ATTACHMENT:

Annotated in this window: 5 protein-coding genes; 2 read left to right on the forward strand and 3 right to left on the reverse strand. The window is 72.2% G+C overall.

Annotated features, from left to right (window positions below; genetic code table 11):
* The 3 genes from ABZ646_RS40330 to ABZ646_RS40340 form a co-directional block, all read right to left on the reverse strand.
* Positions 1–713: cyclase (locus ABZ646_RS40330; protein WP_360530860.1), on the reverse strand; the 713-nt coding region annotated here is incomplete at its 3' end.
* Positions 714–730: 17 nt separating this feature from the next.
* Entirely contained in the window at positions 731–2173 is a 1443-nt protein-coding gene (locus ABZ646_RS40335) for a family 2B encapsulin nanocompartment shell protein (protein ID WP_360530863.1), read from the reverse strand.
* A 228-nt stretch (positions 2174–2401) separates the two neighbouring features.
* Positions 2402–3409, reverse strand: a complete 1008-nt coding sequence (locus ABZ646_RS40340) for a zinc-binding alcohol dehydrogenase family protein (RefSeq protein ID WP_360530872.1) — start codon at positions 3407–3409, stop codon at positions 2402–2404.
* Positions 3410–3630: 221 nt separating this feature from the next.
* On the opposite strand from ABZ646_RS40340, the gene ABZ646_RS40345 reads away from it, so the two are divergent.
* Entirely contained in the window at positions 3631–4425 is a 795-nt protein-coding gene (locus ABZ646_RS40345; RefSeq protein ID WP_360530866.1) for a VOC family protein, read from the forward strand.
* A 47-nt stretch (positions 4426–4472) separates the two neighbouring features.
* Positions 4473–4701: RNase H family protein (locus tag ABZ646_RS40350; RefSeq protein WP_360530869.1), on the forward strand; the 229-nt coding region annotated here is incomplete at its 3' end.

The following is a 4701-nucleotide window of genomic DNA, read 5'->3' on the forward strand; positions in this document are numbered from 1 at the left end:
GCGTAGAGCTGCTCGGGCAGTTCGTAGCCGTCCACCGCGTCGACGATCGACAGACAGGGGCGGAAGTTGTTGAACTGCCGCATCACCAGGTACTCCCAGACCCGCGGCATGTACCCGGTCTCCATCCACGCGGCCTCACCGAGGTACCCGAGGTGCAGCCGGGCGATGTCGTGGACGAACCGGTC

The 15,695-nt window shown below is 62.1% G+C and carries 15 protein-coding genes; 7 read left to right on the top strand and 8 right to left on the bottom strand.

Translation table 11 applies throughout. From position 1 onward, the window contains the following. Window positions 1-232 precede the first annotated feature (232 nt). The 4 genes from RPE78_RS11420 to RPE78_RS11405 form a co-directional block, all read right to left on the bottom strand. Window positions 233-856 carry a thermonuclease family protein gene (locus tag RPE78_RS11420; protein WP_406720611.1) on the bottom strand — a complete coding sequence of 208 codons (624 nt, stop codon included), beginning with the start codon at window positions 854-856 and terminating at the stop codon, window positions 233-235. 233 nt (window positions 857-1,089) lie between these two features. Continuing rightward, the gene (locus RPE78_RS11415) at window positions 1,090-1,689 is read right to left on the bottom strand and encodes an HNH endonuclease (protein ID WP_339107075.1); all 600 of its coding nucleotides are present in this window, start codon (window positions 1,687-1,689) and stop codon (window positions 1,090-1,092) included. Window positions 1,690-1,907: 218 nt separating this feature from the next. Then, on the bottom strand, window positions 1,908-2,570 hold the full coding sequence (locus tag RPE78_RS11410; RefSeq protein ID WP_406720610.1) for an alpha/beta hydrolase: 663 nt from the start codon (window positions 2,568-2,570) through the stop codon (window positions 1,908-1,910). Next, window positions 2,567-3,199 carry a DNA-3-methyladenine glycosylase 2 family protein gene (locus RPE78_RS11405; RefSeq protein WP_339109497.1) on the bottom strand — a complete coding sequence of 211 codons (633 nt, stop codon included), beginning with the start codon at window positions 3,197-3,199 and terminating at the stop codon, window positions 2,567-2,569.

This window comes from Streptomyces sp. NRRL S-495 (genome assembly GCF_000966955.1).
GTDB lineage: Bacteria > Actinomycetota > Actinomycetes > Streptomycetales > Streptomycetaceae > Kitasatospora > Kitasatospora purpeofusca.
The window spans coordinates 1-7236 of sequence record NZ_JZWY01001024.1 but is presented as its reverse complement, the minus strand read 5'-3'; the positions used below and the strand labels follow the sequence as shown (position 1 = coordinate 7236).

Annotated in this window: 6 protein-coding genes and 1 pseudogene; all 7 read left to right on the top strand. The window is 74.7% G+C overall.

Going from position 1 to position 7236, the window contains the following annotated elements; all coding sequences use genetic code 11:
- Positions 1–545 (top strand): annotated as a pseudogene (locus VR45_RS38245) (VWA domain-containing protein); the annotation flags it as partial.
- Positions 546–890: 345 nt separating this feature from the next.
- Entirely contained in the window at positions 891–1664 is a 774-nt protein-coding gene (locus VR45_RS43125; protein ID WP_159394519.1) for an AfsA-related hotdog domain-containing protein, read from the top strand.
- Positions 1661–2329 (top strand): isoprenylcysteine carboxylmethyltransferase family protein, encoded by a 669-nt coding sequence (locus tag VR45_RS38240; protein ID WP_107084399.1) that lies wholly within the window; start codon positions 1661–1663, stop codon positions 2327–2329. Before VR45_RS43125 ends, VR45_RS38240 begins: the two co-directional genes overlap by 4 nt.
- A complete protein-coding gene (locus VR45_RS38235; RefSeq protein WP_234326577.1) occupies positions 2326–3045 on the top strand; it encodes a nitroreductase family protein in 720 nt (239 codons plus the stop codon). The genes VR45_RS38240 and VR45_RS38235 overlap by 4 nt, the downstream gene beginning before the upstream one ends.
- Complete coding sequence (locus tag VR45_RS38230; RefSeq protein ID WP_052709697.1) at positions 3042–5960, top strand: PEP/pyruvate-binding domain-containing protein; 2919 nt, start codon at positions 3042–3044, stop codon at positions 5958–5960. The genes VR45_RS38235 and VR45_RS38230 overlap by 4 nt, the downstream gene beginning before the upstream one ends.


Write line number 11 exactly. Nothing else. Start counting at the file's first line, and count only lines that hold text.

* Entirely contained in the window at positions 3631–4425 is a 795-nt protein-coding gene (locus ABZ646_RS40345; RefSeq protein ID WP_360530866.1) for a VOC family protein, read from the forward strand.